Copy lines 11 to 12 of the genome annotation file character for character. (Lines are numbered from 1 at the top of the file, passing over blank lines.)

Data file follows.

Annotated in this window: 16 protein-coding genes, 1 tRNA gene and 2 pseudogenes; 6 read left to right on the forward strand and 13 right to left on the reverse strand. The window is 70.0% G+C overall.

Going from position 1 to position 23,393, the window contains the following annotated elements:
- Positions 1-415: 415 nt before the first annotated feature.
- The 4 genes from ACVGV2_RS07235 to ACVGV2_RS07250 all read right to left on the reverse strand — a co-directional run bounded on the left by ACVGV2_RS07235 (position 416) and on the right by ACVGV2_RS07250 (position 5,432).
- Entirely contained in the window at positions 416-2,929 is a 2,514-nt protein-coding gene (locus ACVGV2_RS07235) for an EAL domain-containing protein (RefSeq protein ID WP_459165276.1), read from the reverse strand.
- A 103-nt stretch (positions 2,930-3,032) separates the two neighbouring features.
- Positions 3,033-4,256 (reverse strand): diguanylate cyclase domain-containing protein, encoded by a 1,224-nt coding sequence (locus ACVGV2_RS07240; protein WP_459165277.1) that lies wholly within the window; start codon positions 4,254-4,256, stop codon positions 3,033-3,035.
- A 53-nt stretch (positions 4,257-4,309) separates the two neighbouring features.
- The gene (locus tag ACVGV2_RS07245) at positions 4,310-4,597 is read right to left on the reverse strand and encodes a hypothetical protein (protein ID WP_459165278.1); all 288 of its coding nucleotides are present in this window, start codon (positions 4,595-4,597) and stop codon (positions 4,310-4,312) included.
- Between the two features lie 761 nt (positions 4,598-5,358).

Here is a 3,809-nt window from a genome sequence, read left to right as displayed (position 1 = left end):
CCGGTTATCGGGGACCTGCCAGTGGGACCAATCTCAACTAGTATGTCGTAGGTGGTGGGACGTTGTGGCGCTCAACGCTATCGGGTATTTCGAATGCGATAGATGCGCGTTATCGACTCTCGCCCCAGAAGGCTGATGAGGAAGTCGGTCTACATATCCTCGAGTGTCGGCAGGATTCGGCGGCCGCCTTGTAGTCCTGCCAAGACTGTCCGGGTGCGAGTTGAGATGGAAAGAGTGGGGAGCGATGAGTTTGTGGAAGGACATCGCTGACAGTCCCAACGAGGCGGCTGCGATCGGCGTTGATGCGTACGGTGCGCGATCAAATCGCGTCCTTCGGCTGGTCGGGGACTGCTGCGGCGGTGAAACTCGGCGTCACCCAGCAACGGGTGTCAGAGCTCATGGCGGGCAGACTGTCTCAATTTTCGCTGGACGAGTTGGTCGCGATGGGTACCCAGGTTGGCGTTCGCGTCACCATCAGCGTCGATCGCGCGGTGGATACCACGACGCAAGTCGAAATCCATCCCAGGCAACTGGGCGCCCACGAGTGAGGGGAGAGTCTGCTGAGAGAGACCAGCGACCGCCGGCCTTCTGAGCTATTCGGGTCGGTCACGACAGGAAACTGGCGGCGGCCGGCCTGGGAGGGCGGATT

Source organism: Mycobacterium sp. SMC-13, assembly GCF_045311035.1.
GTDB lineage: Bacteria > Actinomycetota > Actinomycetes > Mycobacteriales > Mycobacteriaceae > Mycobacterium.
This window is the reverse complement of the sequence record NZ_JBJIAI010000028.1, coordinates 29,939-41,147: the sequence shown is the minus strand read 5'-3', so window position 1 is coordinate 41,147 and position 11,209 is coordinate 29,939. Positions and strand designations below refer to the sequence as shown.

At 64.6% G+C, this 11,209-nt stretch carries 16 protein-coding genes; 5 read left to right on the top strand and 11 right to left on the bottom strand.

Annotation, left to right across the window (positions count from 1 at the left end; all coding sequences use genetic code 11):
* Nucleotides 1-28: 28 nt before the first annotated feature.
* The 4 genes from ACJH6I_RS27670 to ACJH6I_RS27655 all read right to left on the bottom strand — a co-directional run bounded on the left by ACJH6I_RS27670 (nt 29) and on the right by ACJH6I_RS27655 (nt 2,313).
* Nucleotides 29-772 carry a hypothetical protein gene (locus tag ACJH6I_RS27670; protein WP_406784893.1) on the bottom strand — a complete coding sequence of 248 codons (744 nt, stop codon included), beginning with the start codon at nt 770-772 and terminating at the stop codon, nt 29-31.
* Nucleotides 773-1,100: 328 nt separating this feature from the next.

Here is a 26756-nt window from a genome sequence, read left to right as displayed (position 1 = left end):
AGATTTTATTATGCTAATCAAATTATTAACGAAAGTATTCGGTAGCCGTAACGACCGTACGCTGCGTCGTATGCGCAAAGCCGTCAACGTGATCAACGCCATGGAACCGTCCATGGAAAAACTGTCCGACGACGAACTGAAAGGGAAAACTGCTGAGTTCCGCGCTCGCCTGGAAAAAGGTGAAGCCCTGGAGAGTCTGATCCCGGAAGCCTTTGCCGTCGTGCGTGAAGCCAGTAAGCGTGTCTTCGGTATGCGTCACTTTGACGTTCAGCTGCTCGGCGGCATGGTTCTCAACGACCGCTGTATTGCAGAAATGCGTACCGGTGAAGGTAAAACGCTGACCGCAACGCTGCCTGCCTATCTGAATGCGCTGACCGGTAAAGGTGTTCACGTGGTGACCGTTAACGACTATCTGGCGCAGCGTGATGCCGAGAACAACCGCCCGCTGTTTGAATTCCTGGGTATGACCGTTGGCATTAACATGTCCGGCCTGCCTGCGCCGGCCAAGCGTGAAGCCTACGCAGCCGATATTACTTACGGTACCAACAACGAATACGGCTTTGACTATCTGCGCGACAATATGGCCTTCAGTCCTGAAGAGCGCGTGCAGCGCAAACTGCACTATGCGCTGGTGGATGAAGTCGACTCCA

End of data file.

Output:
Here is a 3,809-nt window from a genome sequence, read left to right as displayed (position 1 = left end):
CCGGTTATCGGGGACCTGCCAGTGGGACCAATCTCAACTAGTATGTCGTAGGTGGTGGGACGTTGTGGCGCTCAACGCTATCGGGTATTTCGAATGCGATAGATGCGCGTTATCGACTCTCGCCCCAGAAGGCTGATGAGGAAGTCGGTCTACATATCCTCGAGTGTCGGCAGGATTCGGCGGCCGCCTTGTAGTCCTGCCAAGACTGTCCGGGTGCGAGTTGAGATGGAAAGAGTGGGGAGCGATGAGTTTGTGGAAGGACATCGCTGACAGTCCCAACGAGGCGGCTGCGATCGGCGTTGATGCGTACGGTGCGCGATCAAATCGCGTCCTTCGGCTGGTCGGGGACTGCTGCGGCGGTGAAACTCGGCGTCACCCAGCAACGGGTGTCAGAGCTCATGGCGGGCAGACTGTCTCAATTTTCGCTGGACGAGTTGGTCGCGATGGGTACCCAGGTTGGCGTTCGCGTCACCATCAGCGTCGATCGCGCGGTGGATACCACGACGCAAGTCGAAATCCATCCCAGGCAACTGGGCGCCCACGAGTGAGGGGAGAGTCTGCTGAGAGAGACCAGCGACCGCCGGCCTTCTGAGCTATTCGGGTCGGTCACGACAGGAAACTGGCGGCGGCCGGCCTGGGAGGGCGGATT